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Kevin Kisner back in usual semifinals position following an impressive quarterfinals

The Boston Globe logo The Boston Globe 3/26/2022 Doug Ferguson
Kevin Kisner will try to become only the third player to reach the championship match at least three times since this World Golf Championship began in 1999, joining Tiger Woods and Geoff Ogilvy. © Chuck Burton Kevin Kisner will try to become only the third player to reach the championship match at least three times since this World Golf Championship began in 1999, joining Tiger Woods and Geoff Ogilvy.

AUSTIN, Texas — One match required a comeback the likes of which Austin Country Club has never seen. The other was easy enough to feel like a warm walk along Lake Austin. Either way, Kevin Kisner just seems to win in the Dell Technologies Match Play.

Three down on the 15th tee, Kisner won the next four holes to beat Adam Scott in the fourth round Saturday morning. In the quarterfinals, he was 3 up on Will Zalatoris after four holes and never trailed in a 4-and 3 victory.

Kisner reached the final day of this fickle tournament for the third time, the most of anyone since it changed from single-elimination to group play in 2015. He lost in the championship match in 2018 and won the next year.

But he has plenty of company among the semifinalists.

Scottie Scheffler got a tiny measure of revenge when he went 18 holes to outlast Billy Horschel, who beat him a year ago in the final match. Scheffler advanced in the afternoon by beating Seamus Power of Ireland, 3 and 2.

Also in the semifinals is Dustin Johnson, who each day seems to be getting closer to the form that made him No. 1 in the world longer than any other player since Tiger Woods. Johnson eliminated 49-year-old Richard Bland in a scrappy fourth-round match, then went the distance with Brooks Koepka in the quarterfinals.

Johnson had to rally from 2 down against Koepka in a fascinating duel between former world No. 1 players and multiple major champions. They were all square when Johnson halved the 12th hole with a 15-foot birdie, took the lead with a 25-foot birdie putt on the 15th hole and saved another tough par on the 16th.

Johnson closed him out by driving the 18th green, forcing Koepka to aggressively try to hole a chip from left of the green that went off the putting surface into a drainage ditch.


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Johnson, who won the Match Play in 2017, will face Scheffler in the semifinals Sunday morning. Kisner will play Corey Conners, the first Canadian to reach the semifinals at Match Play. Conners had an easy time with Takumi Kanaya in the morning (5 and 3), and then played the 18th hole in competition for the first time all week to hold off Abraham Ancer of Mexico.

For Scheffler, more is at stake than his third PGA Tour win in his last five starts. Rahm, the world’s No. 1 player, lost to Koepka in 19 holes in the morning. That means Scheffler can go to the top of the world ranking if he were to win the Match Play.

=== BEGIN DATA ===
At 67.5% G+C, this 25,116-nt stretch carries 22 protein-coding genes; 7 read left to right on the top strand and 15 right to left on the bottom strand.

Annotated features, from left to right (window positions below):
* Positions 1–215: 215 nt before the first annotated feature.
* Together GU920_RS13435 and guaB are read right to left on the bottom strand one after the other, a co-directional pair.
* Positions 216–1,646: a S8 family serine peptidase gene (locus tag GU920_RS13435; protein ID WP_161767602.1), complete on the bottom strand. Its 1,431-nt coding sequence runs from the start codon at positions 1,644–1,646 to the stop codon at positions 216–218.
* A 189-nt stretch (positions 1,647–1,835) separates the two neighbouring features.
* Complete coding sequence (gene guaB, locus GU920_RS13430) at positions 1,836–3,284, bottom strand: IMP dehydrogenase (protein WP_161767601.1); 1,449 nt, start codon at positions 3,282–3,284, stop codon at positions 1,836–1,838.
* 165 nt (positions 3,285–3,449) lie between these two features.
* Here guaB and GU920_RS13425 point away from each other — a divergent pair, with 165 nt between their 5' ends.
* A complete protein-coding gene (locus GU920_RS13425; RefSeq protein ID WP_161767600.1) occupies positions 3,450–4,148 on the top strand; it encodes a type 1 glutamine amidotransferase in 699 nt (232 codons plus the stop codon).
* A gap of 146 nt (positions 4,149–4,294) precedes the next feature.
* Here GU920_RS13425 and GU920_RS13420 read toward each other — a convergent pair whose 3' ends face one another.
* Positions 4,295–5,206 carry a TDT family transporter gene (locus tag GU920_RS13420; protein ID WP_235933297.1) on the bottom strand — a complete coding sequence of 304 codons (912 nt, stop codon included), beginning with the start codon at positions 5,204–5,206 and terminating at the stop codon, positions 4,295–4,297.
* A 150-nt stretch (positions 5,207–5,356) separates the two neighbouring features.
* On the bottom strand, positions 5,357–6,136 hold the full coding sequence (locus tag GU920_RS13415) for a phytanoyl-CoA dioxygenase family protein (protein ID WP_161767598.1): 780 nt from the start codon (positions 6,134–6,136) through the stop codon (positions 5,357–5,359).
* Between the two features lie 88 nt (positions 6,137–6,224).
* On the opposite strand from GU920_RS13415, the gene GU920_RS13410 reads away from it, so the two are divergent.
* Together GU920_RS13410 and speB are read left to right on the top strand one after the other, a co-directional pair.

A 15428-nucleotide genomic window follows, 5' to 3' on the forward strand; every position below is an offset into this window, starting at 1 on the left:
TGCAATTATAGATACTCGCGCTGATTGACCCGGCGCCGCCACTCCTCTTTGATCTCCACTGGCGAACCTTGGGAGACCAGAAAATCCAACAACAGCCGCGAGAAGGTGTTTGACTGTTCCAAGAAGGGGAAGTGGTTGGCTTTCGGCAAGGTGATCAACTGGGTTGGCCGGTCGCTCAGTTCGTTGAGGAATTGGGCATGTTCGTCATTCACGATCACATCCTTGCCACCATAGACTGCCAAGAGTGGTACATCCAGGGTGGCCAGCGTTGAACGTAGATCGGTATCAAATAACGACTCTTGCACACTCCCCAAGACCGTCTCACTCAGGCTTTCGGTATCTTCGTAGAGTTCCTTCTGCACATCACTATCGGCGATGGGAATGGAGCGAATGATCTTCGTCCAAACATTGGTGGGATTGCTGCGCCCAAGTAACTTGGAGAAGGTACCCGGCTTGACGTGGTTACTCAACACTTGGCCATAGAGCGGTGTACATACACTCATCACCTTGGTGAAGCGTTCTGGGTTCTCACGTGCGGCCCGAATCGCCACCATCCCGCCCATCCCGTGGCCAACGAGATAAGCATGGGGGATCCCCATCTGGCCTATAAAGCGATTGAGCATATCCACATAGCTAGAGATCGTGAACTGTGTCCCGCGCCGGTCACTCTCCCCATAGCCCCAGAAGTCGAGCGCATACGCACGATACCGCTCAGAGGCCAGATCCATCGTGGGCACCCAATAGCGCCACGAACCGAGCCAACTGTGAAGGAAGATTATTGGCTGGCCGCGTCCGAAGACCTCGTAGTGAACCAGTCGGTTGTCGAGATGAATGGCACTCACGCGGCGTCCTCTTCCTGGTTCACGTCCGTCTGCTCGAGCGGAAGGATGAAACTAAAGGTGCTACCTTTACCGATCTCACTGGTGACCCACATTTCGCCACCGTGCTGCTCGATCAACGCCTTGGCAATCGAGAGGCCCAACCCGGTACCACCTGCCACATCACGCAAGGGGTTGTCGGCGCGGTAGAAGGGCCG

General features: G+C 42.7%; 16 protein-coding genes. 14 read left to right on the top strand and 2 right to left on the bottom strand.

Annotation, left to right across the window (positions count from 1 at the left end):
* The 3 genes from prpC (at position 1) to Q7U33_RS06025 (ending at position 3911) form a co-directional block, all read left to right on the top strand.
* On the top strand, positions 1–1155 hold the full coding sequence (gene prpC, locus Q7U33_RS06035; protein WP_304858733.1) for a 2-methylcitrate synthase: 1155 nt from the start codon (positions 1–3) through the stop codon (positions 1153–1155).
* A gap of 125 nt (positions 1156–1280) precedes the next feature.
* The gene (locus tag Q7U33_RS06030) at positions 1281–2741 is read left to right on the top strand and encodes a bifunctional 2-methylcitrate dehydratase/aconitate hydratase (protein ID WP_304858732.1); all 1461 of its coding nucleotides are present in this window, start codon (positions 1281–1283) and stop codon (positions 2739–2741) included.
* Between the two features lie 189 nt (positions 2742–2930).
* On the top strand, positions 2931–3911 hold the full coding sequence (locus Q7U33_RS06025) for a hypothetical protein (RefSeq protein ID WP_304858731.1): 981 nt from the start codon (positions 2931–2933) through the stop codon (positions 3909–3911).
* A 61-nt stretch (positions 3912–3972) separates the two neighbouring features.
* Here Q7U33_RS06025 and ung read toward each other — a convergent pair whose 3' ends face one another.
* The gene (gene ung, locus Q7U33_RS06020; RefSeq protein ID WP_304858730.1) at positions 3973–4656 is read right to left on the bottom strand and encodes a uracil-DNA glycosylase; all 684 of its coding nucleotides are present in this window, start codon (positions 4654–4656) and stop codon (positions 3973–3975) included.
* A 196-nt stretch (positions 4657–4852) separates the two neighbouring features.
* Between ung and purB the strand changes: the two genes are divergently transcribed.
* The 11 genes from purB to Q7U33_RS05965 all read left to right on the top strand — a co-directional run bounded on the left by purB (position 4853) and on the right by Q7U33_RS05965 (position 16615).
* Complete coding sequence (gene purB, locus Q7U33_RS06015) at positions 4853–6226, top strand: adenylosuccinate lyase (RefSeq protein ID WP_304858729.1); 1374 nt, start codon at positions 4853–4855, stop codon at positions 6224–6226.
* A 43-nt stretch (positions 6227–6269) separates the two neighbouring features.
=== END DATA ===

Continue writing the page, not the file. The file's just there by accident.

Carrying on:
That’s a little too far ahead for a guy who rarely thinks about anything than his next shot, especially facing Johnson on Sunday morning before a partisan Texas Longhorns crowd.

Kisner will try to become only the third player to reach the championship match at least three times since this World Golf Championship began in 1999, joining Tiger Woods and Geoff Ogilvy.

How he even made it out of the fourth round is a wonder.

Scott went 3 up with a birdie on the 14th hole, and Kisner had no room for error. He stuffed a wedge to 5 feet for birdie to win the 15th. He holed a bunker shot for eagle that had to clear another bunker and a ridge protecting the pin in the back right corner of the par-5 16th.

Scott helped by missing a 10-foot par putt on the par-3 17th, and then Kisner went ahead for the first time all match by making a 7-foot birdie putt at the end.

“I don’t ever give up,” Kisner said. “I knew I needed to make some birdies. I knew I needed him to start thinking about it. That’s what I’m always trying to do is get the opponent to think about what I’m doing instead of what they’re doing, and I was able to do that when I holed that bunker shot on 16.”

Zalatoris lost a big lead to Kevin Na in the fourth round before making a birdie on the 18th hole to force overtime, and he outlasted him on the fourth extra hole. And then he had to go back out and face Kisner, who now has a 21-6-1 record at Austin Country Club.

Johnson ended the hopes of the sentimental favorite, Bland, the oldest man in the field who needed to win one more match to assure moving into the top 50 for a spot in the Masters. Bland went 2 up quickly, missed a 10-foot birdie putt on the seventh hole and then Johnson won the next three to take control.

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